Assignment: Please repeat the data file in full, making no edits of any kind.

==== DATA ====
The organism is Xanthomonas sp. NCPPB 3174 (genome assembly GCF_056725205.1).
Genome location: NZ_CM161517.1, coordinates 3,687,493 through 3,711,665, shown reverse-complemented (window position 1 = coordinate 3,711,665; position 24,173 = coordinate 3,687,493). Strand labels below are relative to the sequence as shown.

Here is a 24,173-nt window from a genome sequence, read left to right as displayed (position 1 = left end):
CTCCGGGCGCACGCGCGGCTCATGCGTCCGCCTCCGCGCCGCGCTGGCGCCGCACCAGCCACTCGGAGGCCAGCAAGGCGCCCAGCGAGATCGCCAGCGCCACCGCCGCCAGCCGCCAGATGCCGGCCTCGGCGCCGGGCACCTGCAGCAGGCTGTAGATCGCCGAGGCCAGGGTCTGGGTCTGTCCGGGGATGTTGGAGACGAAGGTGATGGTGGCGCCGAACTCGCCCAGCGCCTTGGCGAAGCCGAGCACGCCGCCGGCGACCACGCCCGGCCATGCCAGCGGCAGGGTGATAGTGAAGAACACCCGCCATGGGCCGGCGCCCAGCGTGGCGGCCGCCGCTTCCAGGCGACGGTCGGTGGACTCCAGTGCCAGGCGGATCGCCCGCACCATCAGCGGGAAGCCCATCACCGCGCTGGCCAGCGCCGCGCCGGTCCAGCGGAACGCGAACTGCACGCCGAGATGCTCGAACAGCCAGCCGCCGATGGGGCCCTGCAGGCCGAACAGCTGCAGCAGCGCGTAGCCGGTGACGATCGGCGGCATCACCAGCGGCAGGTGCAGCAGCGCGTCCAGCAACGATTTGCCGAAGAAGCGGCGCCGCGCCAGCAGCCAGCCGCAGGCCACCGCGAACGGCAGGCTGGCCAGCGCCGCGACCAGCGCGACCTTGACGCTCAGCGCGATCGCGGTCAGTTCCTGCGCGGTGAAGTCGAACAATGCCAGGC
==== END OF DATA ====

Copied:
The organism is Xanthomonas sp. NCPPB 3174 (genome assembly GCF_056725205.1).
Genome location: NZ_CM161517.1, coordinates 3,687,493 through 3,711,665, shown reverse-complemented (window position 1 = coordinate 3,711,665; position 24,173 = coordinate 3,687,493). Strand labels below are relative to the sequence as shown.

Here is a 24,173-nt window from a genome sequence, read left to right as displayed (position 1 = left end):
CTCCGGGCGCACGCGCGGCTCATGCGTCCGCCTCCGCGCCGCGCTGGCGCCGCACCAGCCACTCGGAGGCCAGCAAGGCGCCCAGCGAGATCGCCAGCGCCACCGCCGCCAGCCGCCAGATGCCGGCCTCGGCGCCGGGCACCTGCAGCAGGCTGTAGATCGCCGAGGCCAGGGTCTGGGTCTGTCCGGGGATGTTGGAGACGAAGGTGATGGTGGCGCCGAACTCGCCCAGCGCCTTGGCGAAGCCGAGCACGCCGCCGGCGACCACGCCCGGCCATGCCAGCGGCAGGGTGATAGTGAAGAACACCCGCCATGGGCCGGCGCCCAGCGTGGCGGCCGCCGCTTCCAGGCGACGGTCGGTGGACTCCAGTGCCAGGCGGATCGCCCGCACCATCAGCGGGAAGCCCATCACCGCGCTGGCCAGCGCCGCGCCGGTCCAGCGGAACGCGAACTGCACGCCGAGATGCTCGAACAGCCAGCCGCCGATGGGGCCCTGCAGGCCGAACAGCTGCAGCAGCGCGTAGCCGGTGACGATCGGCGGCATCACCAGCGGCAGGTGCAGCAGCGCGTCCAGCAACGATTTGCCGAAGAAGCGGCGCCGCGCCAGCAGCCAGCCGCAGGCCACCGCGAACGGCAGGCTGGCCAGCGCCGCGACCAGCGCGACCTTGACGCTCAGCGCGATCGCGGTCAGTTCCTGCGCGGTGAAGTCGAACAATGCCAGGC